National InterBank, a retail Web-only bank that also sells e-banking technology, has struck a deal to let InfoSpace Inc. corporate customers offer online banking, the latest in a series of affinity agreements the bank says are helping its growth improve markedly.
Along with its yellow-pages lookups, InfoSpace, of Bellevue, Wash., offers private-label Internet infrastructure and content to businesses on wireless, broadband, and narrowband platforms. National InterBank, of Irvine, Calif., is bundling its services with InfoSpace's so that nonbanks in the InfoSpace network can offer banking services under their own name.
National InterBank, an $80 million-asset division of First Bank of Mitchell, in Mitchell, Ind., has three other affinity partnerships: with About.com, Juno Online Services Inc., and PVC.com, a service used by 1.5 million truckers.
Such pairings are "an opportunity to access multiple channels and get our banking products and services out to as many customers as possible," said Ron Hynes, executive vice president of National InterBank, which was launched in 1999.
The InfoSpace alliance was announced Tuesday. National InterBank's services - including FDIC-insured checking, money market, certificate of deposit accounts, credit cards, loans, bill payment, account aggregation, and funds transfer - will be featured starting today at InfoSpace's Silicon Investor Banking Center. Its private-label offering eventually will be resold through InfoSpace's resell partners, which include Nortel and Lucent.
National InterBank's services can also be offered through InfoSpace's interactive television services. Last Thursday InfoSpace announced a deal to let users customize Bloomberg broadcasts.
National InterBank "took as many applications in the fourth quarter as we did in the first three combined," Mr. Hynes said, referring to account applications. "We are growing exponentially, and it's all due to the affinity relationships. It's tough to convince people to jump ship from their standard banking way of life if you are not going to separate yourself, and with partnerships we can lower that hurdle."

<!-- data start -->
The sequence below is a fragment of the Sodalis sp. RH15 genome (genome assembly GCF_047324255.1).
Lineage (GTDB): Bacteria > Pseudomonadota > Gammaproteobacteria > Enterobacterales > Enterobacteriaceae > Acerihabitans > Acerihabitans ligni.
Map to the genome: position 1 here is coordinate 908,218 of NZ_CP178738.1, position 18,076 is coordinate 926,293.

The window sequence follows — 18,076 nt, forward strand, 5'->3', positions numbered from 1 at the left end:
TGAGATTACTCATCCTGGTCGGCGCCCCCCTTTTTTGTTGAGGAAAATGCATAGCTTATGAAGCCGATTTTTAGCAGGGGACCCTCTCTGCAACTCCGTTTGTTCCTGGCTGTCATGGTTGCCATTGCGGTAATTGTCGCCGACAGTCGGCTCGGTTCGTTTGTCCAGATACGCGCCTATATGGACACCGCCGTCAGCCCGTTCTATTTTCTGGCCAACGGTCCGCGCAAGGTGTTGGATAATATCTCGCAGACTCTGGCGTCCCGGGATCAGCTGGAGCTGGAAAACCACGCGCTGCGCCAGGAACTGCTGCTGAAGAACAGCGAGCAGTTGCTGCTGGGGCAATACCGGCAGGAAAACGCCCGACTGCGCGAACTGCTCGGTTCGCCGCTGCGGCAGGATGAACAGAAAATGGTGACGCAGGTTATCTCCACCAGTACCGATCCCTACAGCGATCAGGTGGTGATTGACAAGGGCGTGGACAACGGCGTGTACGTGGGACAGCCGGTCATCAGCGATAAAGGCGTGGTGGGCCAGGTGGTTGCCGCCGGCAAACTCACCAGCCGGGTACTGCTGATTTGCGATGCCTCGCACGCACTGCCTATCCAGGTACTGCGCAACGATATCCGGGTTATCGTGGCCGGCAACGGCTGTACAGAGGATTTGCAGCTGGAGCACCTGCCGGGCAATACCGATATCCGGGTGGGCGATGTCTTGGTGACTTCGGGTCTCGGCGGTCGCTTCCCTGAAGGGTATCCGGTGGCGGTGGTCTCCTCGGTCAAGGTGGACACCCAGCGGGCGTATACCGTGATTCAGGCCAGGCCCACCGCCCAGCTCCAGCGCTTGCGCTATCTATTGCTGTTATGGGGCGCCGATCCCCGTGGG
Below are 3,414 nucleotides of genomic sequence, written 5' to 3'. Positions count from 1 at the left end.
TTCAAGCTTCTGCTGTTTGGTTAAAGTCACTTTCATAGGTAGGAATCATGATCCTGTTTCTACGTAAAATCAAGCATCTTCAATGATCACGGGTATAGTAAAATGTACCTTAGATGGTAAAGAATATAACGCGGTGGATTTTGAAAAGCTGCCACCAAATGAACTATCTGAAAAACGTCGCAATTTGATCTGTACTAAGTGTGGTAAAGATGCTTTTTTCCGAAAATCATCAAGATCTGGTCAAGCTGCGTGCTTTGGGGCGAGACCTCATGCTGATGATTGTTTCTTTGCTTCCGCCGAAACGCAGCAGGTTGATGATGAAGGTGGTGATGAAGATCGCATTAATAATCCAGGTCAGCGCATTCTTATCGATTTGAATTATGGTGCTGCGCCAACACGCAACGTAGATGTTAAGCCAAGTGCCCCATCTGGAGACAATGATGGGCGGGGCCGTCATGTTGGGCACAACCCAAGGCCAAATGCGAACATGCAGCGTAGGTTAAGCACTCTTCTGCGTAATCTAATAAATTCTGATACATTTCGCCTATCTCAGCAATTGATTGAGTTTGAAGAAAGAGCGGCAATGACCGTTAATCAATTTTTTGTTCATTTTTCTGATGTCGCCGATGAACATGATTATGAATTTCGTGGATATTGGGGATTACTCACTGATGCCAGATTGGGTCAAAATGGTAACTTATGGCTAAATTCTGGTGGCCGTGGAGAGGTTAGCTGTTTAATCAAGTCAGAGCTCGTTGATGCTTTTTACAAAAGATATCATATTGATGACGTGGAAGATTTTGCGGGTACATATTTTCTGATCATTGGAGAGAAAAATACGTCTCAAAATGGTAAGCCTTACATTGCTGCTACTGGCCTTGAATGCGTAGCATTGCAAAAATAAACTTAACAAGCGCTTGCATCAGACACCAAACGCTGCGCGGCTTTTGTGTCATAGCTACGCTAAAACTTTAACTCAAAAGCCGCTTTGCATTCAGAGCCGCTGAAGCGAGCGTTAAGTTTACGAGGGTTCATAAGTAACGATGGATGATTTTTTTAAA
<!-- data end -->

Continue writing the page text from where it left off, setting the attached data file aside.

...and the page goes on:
It pays these partners about $25 for each customer they direct to the bank, compared with the $200 or so that Internet banks with aggressive advertising campaigns pay on average per new customer.
Mr. Hynes said the bank will also use the low-cost affinity model to avoid charging its low-balance customers nuisance fees. Other Internet banks, such as WingspanBank.com and BankDirect, have recently started charging these fees.
"We are going to resist on the fee front as long as we can," Mr. Hynes said. "To me, fees defeat the purpose of what we are trying to do."
He said his company has learned some lessons from its early affinity partners. One, he said, is that "to make things work well it is important that you are offering an integrated partnership and not an advertising relationship."
Other Internet banks have adopted similar affinity strategies. CompuBank offers cobranded banking through GE Financial Network, Commonwealth Energy, HD Vest Financial Services, and the pFreight online transportation marketplace.
Jonathan Lack, executive vice president of marketing for CompuBank, said, "We have gathered most of our customers through partnerships, and that has been a cornerstone of our strategy."
Paul Jamieson, director of financial services at Gomez Advisors, said, "The Internet banking community is having a difficult time attracting customers to their sites, and gaining mind-share is so expensive that the strategy of borrowing the brand of another company and targeting their customers is sound."